HomeReviews3.5/5 ReviewRaiden IV x MIKADO remix Review

Raiden IV x MIKADO remix Review


Coming from a developer by the name of MOSS, and published by NIS America, is another entry in the crowded shoot ‘em up genre on the Xbox. Well, when I say a new entry, what I mean is an old entry tarted up with some new features and released onto an unsuspecting public. Going by the name of Raiden IV x MIKADO remix, which I’m sure you will agree is a bit of a mouthful, the game promises to bring a blend of top-down, vertical shooting action with a host of new features. So obviously, I grabbed my flight suit and blasted off… 

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As I’m sure you are aware, any form of story isn’t usually a vital part of proceedings in shoot ‘em up game, and so it is here. In fact, it can be expressed in a single sentence – The Crystals are an extra-terrestrial race intent on taking over the world, and we have to stop them, by the application of varied weapons that are nailed to our spaceships. And that is it. 

Playing Raiden IV x MIKADO remix is almost like going back in time as it perfectly recreates the action, look, and most importantly, the feel of a classic vertically scrolling shmup from the ‘90s. If my living room was sticky with unidentifiable substances, I would swear I was back in an arcade playing this. 

The screen is set in the classic 4:3 ratio, with lovely looking art panels filling the gaps on the sides. From there, the action on-screen is fast and furious, and quite small, if I’m honest. While the sprites all look great, both our ships and the enemies come in pretty tiny, small in scale. It is very easy to lose track of your ship amidst the chaos going on. And that doesn’t usually end well… The end of level bosses, on the other hand, are large, usually multi stage affairs that add a much needed boost to the challenge of each level. 

There’s some good sound effects too; the shooty-shooty sounds, the explosions and such are all very good, but one of the selling points of this remix edition is that the original music has all been remixed, which is a nice idea. It’s just a shame that no one who was actually any good at remixing was available, because the new tunes are grating and not very pleasant. Maybe I’m not the target audience, but I’ll be honest and say that I’ve not enjoyed listening to the new tunes on offer. All in all, nice looking game, but it’s a shame about the noise it makes. 

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But let’s get into the guts of Raiden IV x MIKADO remix; the way that it plays. And here the story is much brighter, as there are a number of modes that have been added. Arcade mode is there as you would expect, running as the usual ‘you against the hordes’ gameplay. Continues are limited though and so when they are all gone, it is game over. There is seemingly no dilution of the difficulty either and it may have been an idea for someone to show the developers the dictionary definition of “very easy” – it certainly isn’t that. 

Moving on and we find a Boss Rush mode, should you fancy your chances, whilst Score Attack sees you trying to get the best score possible. There is another new mode in place too, called Overkill. This is almost like Score Attack, but the bigger enemies that you defeat drop a kind of token – pile the bullets into that and it will upgrade, giving you more points. It does mean that trying to defeat enemies from afar doesn’t really work for the massive scores, and it’s best to get up close and personal and hope for the best. There is a certain risk/reward dynamic in this mode, although to be more accurate it is more like RISK/reward, as it gives very little time for any reaction to oncoming bullets and enemy ships.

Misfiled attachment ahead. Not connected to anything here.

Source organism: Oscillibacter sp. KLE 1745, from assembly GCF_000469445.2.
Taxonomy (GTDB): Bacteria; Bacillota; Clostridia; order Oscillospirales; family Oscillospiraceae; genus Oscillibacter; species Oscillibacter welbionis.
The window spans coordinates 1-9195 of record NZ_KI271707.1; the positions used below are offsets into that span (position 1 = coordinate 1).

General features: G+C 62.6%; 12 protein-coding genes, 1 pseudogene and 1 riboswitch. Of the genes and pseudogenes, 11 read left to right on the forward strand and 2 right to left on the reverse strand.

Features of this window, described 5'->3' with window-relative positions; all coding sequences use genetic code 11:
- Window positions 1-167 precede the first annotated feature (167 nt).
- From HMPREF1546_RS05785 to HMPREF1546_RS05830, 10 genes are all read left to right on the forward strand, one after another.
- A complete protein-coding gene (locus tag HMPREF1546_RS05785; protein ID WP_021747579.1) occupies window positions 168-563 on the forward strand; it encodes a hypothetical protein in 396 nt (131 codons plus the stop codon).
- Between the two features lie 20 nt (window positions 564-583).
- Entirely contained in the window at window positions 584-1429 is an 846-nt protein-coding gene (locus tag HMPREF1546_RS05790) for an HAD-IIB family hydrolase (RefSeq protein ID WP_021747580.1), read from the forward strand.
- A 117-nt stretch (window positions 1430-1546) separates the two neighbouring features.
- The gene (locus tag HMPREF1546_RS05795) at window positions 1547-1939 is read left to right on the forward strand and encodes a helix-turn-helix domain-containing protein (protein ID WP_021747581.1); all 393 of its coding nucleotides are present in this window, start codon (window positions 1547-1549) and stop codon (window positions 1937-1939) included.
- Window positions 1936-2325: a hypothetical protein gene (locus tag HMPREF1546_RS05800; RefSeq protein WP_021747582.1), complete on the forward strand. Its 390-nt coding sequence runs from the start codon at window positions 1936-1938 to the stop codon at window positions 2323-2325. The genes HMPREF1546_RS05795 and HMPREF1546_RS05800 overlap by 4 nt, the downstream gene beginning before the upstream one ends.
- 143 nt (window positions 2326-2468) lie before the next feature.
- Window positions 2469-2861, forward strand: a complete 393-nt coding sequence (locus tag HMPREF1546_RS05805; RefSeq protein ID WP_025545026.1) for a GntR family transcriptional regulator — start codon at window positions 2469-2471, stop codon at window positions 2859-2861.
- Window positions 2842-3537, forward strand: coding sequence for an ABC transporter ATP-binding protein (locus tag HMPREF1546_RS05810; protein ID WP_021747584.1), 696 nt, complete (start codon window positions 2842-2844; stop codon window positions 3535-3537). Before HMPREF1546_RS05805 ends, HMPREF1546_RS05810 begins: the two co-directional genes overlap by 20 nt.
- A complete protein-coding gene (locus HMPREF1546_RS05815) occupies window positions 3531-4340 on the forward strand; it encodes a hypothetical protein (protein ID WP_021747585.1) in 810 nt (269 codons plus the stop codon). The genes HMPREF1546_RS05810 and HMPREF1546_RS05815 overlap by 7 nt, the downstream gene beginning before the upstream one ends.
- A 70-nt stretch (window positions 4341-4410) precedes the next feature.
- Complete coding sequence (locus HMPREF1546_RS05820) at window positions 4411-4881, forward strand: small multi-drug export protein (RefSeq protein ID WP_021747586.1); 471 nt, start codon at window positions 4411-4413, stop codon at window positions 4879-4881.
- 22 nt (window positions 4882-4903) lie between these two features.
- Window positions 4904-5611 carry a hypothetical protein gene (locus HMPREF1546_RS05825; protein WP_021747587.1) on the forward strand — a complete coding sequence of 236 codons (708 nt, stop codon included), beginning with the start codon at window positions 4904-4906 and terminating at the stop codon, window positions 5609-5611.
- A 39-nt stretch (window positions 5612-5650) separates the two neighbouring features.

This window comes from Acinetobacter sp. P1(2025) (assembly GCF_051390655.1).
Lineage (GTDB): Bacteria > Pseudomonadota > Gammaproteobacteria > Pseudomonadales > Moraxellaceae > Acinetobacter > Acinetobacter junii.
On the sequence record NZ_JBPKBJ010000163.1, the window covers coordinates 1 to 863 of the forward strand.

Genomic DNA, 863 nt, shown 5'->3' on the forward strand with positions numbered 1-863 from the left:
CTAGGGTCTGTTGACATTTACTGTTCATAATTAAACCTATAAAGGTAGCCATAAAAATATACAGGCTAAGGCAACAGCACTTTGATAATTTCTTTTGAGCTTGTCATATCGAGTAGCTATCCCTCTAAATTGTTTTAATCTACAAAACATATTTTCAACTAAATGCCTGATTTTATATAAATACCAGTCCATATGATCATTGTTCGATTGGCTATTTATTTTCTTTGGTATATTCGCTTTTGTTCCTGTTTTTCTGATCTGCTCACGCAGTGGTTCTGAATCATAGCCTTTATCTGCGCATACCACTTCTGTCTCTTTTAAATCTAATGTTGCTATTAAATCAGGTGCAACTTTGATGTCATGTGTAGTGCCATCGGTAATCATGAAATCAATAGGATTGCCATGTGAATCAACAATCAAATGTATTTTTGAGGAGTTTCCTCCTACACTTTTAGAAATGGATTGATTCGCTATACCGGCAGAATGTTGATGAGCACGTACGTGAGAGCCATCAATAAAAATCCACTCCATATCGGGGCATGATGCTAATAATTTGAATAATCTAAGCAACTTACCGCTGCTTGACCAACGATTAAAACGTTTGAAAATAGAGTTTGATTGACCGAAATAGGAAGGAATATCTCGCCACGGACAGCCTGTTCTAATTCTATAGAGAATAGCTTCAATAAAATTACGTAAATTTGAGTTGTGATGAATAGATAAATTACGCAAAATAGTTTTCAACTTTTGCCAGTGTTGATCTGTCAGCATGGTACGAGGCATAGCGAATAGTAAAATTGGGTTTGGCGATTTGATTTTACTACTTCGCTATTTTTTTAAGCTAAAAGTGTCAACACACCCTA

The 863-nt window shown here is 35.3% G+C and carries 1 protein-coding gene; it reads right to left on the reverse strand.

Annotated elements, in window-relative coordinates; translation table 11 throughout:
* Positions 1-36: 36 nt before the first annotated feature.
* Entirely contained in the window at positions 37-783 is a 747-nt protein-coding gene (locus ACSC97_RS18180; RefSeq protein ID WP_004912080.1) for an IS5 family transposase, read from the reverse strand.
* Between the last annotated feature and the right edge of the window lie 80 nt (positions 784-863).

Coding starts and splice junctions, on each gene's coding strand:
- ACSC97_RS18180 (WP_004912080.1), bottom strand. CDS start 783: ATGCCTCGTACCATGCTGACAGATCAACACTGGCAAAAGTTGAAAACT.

With the addition of extra levels to have a crack at, there is no shortage of content included in Raiden IV x MIKADO remix, and the actual fighting is very good indeed. What makes it better is the inclusion of a couch co-op two player mode; watching a fellow player steals all the best power-ups is quite a lot of fun. If you are a serious masochist, there is a mode called Double Play too, which allows you to control two spaceships at once. The only issue with this is that it is even harder to see what is going on, and I sometimes felt myself going boss-eyed trying to follow both ships at once. 

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One real criticism with Raiden IV x MIKADO remix is that the screen gets too busy, not only with enemies but with your own offensive weaponry; it is sometimes impossible to see what on earth (or off it, in this case) is going on. That is no more true than when you get access to a massive, three way laser beam – when this is firing, it is practically all you can see on screen, enemy projectiles are almost invisible, and this leads to many deaths and bad words. 

But aside from the manic nature – and the rubbish music – the rest of Raiden IV x MIKADO remix is a joy to play. If you like old school shoot ‘em ups, then give Raiden IV x MIKADO a try, and be prepared to recalibrate what you think is a hard game.

Raiden IV x MIKADO remix is on the Xbox Store

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